I am number blind. I can still remember my mother’s coop number (7321) which I had to chant to the cashier every time I bought groceries. She would then note it down and tear off a perforated strip from our dividend book to claim our “divi” at the end of the year; it was the 1960s precursor to today’s loyalty cards. Otherwise though, numbers are invisible to me. Despite obtaining a GCE in Maths a year early – admittedly a grade 5, which says it all -I found later that I had peaked at the age of fifteen. I managed to avoid any further contact by focusing on languages – a puzzle involving words
It was with some consternation that I found that people in the U.S. have a bit of a love affair with numbers. Schools are named with them and university courses and are referred to by digits. For example, everyone knows that One-Oh-One means an introductory course to Something, As a newbie grad student, I was bewildered by my peers’ familiarity with these random digits. In my own program we have the Fifty Five Hundred, a mega literature review, the Sixty Five A, another lit review written under timed conditions, and the Sixty Five B, the pilot study for the final dissertation. These so-called hurdles precede the dissertation proper, and each number detonates different types of anxiety depending on your particular assessment phobia: high stakes (as in the one-shot-only Fifty Five) or typing against the clock (the Sixty five A – a personal nightmare with my mediocre keyboard skills)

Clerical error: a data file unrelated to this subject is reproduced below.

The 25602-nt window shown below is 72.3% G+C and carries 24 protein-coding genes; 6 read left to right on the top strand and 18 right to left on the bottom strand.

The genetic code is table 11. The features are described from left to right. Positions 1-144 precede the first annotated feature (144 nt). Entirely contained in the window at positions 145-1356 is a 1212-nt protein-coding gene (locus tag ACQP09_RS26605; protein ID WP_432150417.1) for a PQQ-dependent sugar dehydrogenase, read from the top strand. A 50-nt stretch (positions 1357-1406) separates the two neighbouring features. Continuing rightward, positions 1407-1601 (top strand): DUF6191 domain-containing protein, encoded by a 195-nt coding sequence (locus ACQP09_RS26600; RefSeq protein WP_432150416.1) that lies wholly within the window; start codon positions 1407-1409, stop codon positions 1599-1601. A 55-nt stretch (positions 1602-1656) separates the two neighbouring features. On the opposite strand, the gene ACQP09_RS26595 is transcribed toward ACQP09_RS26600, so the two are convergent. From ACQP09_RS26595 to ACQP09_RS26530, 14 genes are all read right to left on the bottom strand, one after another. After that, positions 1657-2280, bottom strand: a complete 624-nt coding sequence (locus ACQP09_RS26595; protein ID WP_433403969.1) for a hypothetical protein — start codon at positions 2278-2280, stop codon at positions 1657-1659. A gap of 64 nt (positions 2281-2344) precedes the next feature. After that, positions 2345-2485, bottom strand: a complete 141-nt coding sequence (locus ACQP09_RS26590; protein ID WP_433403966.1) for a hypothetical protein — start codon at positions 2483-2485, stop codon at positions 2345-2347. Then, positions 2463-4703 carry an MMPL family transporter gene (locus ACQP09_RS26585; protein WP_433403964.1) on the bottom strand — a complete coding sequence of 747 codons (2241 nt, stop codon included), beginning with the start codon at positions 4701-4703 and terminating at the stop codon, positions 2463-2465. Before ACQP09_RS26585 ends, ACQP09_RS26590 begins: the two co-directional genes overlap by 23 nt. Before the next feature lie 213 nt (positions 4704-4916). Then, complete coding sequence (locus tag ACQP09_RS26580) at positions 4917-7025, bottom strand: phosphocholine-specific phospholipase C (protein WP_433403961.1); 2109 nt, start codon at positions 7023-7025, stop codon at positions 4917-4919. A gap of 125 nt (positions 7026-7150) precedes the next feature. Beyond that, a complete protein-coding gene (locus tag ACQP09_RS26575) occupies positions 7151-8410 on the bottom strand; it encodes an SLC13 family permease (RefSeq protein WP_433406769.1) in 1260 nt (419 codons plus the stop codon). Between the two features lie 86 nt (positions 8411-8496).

The grid system and numbered streets of Manhattan, of course, have a wonderful logic to them them and help the newcomer find their way around. The more well-known streets have developed an iconic status,and despite initiatives to rename them, I have never heard anyone call Sixth Avenue ‘Avenue of the Americas’, or 125th Street ‘Martin Luther King Boulevard’. Sometimes numbers become words.